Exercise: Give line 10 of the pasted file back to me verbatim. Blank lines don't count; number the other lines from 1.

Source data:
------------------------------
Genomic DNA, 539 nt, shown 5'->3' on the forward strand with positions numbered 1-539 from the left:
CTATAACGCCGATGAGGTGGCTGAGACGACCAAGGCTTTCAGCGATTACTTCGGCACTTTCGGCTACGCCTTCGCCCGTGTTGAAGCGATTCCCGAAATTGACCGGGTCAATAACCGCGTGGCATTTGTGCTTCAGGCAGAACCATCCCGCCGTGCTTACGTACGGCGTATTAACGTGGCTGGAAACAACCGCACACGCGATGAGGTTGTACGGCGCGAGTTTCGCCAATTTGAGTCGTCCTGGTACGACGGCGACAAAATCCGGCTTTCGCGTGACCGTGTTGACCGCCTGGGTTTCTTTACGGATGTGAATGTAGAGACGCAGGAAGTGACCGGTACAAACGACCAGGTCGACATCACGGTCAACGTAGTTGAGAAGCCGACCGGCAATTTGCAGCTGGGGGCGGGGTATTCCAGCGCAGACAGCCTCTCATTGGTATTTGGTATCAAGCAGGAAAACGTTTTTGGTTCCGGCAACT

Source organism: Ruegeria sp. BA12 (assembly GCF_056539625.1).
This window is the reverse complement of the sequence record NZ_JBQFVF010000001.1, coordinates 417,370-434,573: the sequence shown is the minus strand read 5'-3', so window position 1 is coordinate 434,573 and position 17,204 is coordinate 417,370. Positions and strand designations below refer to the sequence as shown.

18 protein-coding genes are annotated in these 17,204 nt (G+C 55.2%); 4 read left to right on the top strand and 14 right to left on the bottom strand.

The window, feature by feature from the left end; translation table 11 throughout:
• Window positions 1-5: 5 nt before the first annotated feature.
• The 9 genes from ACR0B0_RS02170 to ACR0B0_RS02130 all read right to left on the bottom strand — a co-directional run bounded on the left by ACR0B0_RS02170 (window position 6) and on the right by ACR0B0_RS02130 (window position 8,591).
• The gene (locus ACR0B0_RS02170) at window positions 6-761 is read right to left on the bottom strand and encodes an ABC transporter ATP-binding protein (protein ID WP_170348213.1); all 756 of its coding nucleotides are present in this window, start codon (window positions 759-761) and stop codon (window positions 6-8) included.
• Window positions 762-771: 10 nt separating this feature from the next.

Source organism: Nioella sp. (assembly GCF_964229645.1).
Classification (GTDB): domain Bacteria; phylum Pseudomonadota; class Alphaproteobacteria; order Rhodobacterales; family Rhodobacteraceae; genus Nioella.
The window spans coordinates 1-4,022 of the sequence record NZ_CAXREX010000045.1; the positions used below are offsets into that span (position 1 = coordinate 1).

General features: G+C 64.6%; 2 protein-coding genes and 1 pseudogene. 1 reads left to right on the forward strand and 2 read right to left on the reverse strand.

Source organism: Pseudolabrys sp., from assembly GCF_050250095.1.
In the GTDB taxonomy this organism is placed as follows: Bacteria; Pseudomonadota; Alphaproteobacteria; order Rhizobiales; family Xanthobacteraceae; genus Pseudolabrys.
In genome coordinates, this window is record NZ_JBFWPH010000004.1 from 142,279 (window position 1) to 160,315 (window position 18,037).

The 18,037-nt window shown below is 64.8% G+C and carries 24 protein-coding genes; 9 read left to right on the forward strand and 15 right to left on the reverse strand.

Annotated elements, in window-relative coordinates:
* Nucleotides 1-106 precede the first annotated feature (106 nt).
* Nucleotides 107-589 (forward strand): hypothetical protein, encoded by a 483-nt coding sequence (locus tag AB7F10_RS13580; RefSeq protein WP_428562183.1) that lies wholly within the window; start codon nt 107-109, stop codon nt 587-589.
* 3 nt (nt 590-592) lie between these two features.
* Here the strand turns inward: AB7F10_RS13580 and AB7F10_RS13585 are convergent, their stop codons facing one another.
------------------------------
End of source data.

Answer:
• Window positions 762-771: 10 nt separating this feature from the next.